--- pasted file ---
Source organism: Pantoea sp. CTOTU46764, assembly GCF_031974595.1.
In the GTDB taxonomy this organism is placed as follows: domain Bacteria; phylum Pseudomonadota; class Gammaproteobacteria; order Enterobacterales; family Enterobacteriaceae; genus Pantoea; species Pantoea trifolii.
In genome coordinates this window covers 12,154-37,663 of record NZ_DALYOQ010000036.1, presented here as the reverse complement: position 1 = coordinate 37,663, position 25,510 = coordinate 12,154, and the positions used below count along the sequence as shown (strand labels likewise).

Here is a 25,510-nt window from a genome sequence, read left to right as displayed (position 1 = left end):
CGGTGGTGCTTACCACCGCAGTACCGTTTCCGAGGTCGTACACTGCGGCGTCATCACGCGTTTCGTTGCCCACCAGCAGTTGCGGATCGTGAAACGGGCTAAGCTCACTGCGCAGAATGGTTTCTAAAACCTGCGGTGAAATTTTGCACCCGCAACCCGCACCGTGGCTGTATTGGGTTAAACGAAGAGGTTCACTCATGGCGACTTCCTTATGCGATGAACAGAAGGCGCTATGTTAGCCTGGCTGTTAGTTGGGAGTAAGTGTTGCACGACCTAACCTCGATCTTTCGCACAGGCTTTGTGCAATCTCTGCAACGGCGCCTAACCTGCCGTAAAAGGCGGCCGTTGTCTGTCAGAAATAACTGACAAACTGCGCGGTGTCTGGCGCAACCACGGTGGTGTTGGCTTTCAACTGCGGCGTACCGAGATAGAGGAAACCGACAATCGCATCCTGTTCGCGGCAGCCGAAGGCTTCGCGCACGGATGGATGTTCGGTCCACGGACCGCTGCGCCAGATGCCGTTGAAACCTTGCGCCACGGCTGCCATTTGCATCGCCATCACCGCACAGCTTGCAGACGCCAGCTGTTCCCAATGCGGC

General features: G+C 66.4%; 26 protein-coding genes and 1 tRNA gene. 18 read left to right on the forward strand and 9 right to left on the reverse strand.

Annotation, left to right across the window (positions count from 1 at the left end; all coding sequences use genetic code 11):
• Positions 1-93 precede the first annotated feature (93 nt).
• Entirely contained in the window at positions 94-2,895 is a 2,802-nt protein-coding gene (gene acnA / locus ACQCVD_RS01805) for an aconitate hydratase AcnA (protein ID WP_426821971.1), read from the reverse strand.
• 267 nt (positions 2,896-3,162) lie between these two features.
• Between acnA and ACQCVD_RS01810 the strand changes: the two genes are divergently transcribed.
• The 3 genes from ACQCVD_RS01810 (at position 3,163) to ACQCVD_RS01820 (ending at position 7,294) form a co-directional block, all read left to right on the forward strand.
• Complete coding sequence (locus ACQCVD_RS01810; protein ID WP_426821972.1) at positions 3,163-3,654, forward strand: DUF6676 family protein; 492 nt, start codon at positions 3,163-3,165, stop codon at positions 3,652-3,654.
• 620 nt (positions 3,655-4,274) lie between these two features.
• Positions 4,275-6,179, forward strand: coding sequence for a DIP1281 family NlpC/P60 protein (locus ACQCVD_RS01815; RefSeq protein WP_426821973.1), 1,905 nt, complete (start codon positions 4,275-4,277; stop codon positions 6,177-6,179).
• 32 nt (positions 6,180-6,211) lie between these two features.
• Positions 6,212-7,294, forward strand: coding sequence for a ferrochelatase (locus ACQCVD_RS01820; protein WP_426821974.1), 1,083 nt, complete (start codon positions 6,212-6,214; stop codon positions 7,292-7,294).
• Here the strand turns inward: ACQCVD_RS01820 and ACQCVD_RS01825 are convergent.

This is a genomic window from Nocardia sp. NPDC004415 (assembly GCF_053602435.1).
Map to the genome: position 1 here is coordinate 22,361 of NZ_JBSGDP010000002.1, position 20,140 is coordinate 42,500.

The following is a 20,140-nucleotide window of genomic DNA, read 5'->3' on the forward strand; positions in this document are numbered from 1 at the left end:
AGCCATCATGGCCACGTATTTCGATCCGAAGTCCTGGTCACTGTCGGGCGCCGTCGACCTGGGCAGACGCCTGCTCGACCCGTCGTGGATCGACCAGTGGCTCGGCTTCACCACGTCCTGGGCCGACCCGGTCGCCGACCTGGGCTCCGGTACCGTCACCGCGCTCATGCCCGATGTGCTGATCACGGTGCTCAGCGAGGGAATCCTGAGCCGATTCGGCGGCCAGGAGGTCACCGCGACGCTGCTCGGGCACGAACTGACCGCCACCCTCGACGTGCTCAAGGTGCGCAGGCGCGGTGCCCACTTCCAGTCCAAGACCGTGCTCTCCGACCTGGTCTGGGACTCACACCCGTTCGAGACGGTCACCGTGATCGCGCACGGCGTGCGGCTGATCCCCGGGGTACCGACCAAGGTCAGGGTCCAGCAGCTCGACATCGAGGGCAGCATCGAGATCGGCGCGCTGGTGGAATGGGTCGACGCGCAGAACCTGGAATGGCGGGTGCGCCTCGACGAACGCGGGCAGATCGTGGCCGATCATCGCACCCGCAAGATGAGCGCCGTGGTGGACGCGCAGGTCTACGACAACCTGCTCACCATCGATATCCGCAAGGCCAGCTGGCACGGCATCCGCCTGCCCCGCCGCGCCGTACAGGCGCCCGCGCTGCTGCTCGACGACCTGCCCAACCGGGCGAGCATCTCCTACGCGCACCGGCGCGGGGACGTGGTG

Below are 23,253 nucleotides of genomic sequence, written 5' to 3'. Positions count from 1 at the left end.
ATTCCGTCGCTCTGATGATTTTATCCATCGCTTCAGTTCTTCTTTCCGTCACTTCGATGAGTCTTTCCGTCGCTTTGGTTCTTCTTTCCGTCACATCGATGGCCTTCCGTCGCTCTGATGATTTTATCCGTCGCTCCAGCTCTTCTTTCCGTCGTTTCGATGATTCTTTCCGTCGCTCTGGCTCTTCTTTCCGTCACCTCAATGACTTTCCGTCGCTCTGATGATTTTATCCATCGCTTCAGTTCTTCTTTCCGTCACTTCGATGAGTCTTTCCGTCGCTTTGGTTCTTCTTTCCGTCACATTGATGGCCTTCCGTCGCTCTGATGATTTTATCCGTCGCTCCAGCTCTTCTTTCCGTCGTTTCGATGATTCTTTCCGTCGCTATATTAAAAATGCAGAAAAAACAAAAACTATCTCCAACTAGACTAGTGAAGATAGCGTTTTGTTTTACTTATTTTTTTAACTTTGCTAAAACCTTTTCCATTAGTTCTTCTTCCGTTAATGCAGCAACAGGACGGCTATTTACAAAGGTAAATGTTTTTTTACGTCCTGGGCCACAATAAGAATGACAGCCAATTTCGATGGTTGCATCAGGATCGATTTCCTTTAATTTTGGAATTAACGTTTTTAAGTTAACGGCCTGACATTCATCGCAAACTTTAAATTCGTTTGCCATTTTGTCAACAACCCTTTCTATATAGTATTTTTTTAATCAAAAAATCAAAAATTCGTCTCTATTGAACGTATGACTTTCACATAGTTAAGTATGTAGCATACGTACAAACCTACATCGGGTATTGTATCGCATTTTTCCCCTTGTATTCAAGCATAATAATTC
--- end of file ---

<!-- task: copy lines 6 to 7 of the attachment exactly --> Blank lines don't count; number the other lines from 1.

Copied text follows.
General features: G+C 66.4%; 26 protein-coding genes and 1 tRNA gene. 18 read left to right on the forward strand and 9 right to left on the reverse strand.

Annotation, left to right across the window (positions count from 1 at the left end; all coding sequences use genetic code 11):